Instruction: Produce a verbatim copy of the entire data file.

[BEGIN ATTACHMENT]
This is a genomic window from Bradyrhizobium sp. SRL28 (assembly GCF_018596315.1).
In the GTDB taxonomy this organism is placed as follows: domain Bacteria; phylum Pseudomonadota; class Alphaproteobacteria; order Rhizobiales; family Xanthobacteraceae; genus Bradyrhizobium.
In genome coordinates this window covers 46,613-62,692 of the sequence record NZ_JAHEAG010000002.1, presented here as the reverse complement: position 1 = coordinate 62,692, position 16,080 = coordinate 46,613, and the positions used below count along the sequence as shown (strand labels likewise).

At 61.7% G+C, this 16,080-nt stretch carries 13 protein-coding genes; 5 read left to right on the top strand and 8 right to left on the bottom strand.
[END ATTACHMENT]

This is a genomic window from Bradyrhizobium sp. SRL28 (assembly GCF_018596315.1).
In the GTDB taxonomy this organism is placed as follows: domain Bacteria; phylum Pseudomonadota; class Alphaproteobacteria; order Rhizobiales; family Xanthobacteraceae; genus Bradyrhizobium.
In genome coordinates this window covers 46,613-62,692 of the sequence record NZ_JAHEAG010000002.1, presented here as the reverse complement: position 1 = coordinate 62,692, position 16,080 = coordinate 46,613, and the positions used below count along the sequence as shown (strand labels likewise).

At 61.7% G+C, this 16,080-nt stretch carries 13 protein-coding genes; 5 read left to right on the top strand and 8 right to left on the bottom strand.